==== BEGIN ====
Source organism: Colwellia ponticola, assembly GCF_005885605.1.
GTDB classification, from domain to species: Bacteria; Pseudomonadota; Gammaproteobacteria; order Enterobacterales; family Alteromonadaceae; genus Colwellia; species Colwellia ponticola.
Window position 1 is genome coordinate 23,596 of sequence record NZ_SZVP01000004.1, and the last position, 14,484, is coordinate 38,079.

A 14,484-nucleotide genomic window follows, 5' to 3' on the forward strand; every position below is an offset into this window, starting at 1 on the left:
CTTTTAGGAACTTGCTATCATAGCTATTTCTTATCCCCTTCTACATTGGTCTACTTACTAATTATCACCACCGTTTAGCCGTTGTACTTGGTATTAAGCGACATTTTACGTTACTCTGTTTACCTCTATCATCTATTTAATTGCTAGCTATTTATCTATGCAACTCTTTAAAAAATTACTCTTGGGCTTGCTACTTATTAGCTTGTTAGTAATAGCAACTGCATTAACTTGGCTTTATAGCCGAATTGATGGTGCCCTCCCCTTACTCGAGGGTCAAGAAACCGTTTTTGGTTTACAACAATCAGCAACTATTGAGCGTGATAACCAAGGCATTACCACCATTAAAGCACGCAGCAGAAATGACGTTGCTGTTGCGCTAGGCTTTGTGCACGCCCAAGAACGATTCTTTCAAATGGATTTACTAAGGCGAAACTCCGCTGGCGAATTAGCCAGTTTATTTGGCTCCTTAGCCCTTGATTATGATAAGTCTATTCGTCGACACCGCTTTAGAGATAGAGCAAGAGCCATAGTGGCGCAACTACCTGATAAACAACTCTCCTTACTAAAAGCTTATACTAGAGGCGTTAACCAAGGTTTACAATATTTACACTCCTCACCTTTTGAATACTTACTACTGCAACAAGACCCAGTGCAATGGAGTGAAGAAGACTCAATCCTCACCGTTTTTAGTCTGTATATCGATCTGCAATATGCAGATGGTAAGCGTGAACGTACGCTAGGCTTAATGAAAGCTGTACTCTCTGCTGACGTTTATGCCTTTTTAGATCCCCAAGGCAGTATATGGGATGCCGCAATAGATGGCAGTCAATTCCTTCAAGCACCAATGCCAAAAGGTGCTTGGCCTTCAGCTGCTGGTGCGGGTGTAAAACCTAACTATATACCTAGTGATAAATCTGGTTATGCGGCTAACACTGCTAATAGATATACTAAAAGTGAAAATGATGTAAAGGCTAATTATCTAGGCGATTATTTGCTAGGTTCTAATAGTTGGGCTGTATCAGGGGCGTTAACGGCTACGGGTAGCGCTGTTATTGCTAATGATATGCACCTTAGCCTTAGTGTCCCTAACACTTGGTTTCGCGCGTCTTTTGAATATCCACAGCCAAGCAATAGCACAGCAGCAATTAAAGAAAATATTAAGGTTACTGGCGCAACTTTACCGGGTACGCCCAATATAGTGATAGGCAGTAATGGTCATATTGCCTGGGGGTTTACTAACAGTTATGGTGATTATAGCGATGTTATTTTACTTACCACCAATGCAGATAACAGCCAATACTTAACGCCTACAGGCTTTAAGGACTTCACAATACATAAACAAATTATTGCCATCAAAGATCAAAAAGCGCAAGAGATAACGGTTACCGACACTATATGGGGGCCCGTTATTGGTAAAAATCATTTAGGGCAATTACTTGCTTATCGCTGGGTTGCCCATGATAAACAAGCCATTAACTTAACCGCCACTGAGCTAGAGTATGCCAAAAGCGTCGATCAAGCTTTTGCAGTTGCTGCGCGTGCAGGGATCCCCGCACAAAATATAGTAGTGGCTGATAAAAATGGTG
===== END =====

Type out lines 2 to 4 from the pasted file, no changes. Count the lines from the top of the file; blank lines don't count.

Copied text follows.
GTDB classification, from domain to species: Bacteria; Pseudomonadota; Gammaproteobacteria; order Enterobacterales; family Alteromonadaceae; genus Colwellia; species Colwellia ponticola.
Window position 1 is genome coordinate 23,596 of sequence record NZ_SZVP01000004.1, and the last position, 14,484, is coordinate 38,079.

A 14,484-nucleotide genomic window follows, 5' to 3' on the forward strand; every position below is an offset into this window, starting at 1 on the left: